The Art of Vibrato
Vibrato techniques are explored
Vibrato is as personal as a fingerprint. As guitarists it’s one of the easiest ways to differentiate ourselves and to express emotion. Take a listen to any great player and in a moment you can pick out who they are just by their vibrato. SRV, Hendrix, Angus Young, George Lynch, Van Halen, Uli Roth, Gary Moore, Ace Frehley, Paul Kossoff, Clapton, John Sykes, Santana, Yngwie Malmsteen. The list goes on and on. Each of these players has a highly personal and distinct style, of which vibrato is an integral and important part. Being this is true, why isn’t more emphasis placed on the importance of a quality, stylized vibrato anymore? Maybe it is, but most players tend to gravitate toward modes, picking styles, etc. and don’t spend nearly as much time with vibrato. My first guitar teacher, Jim Bedford, placed vibrato at the very top of the list of things to learn…right away…on my first lesson. Thank you, Jim, I’m so glad you did!
This month I want to take a look and listen to a variety of different ways to approach vibrato. Though there are probably more than just these four, they can be broken down into the following types:
- Technique: Most often with the third finger, supported by the first and second fingers and twisting the wrist.
- Sound: Controlled and solid. Classic
- Pro: If you can master this, your vibrato will be natural
- Con: Not easy. Takes time to perfect this one
- Download example: Wrist_Vibrato.mp3
- Technique: From the joints of the fingers only. Like wiggling your finger
- Sound: Usually a shallower and faster vibrato
- Pro: Fairly easy to do, doesn’t require a lot of strength
- Con: Not the fullest sounding vibrato. Potential of “bee sting” or “mosquito” sound
- Download example: Finger_Vibrato.mp3
- Technique: Lifting the wrist off the neck entirely and pushing the note up and down
- Sound: Very wide vibrato and quite pronounced sounding
- Pro: Can easily vibrato high up the neck without concern of the neck heel getting in the way. Powerful.
- Con: Can get a little “drunken” sounding if not controlled
- Download example: Push_Vibrato.mp3
- Technique: Like a classical guitarist, shortening and lengthening the string by pulling and pushing horizontally.
- Sound: Subtle and mellow. Unobtrusive but effective.
- Pro: Adds movement and air to the note without overbearing it. Can be done anywhere on the neck with any finger.
- Con: Difficult to do correctly because of the nature of steel strings (if you’re on an electric or non-nylon stringed acoustic guitar)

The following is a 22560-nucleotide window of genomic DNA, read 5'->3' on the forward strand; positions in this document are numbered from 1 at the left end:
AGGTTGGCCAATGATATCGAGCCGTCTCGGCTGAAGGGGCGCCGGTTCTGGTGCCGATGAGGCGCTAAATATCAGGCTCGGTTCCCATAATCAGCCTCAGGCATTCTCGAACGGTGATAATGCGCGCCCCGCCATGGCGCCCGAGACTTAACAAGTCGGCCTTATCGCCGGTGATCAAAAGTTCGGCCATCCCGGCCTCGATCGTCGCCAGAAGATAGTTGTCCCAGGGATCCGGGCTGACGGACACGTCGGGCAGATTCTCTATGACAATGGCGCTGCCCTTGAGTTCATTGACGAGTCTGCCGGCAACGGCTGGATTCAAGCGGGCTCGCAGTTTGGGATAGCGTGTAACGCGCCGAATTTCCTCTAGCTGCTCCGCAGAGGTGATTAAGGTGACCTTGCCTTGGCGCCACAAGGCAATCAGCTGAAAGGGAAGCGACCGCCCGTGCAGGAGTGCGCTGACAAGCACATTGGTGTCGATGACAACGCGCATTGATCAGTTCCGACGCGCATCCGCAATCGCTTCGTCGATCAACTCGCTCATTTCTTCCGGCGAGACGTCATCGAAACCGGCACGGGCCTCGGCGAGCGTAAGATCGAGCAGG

- Download example: Side-to-side_Vibrato.mp3
1. Focus on pitch bending. Start by playing a G on the 12th fret of the G string, then bend that note up to an A (14th fret). Vary the speed in which you go from the G to the A. Start slow, then speed up so you are basically playing an A from the beginning. This will also sharpen your tuning ability so you’re bending to pitch each time. Once you get to the point of being able to accurately hit the A, start the bend silently and strike the string when you feel you’re hitting the A. Check the bend note against the fretted note and you will see how accurate you are. What you’re doing is cementing the feeling of bending accurately to pitch. This allows you to create more dramatic and wider bends that start on a target note, but also bend down in pitch.
2. Vary your vibrato. Not everything has to sound the same! You can mix any type of vibrato to achieve a desired effect at any time. Try using subtle vibratos like the side-to-side or finger vibrato for softer passages and dig in with wider ones to add dynamics to your performance. Also, the speed and width of the vibrato can really heighten the drama of a solo. Listen to Santana if you really want to study nuances and varieties of expression. Being a huge fan of Ace Frehley, I would be missing out on mentioning he didn’t play a lot of notes, but when he did, he meant it. Check out his work on Kiss Alive! for some stunning examples of mixing it up and really wide vibrato.
3. Copy or emulate. Listen to your favorite guitarist and try to cop his vibrato style…it’s harder than you think. After recording over 70 cover tracks and having to learn each player’s styles, I’ve come to a major appreciation of just about every guitarist. Guys like Angus Young have incredible, frantic shaking sounds, while David Gilmore tends to really stretch out a vibrato. Listen to Leslie West on any recording and you’ll hear that he has a very manly and assertive attacking type of vibrato. Some players are smoother, some are light, some are heavy, but they all have a sound. The more you study and practice, the more you can increase your vocabulary.
That’s it for this month. I’ll see you next time around, and remember, it’s not how many notes you play, but how you play them.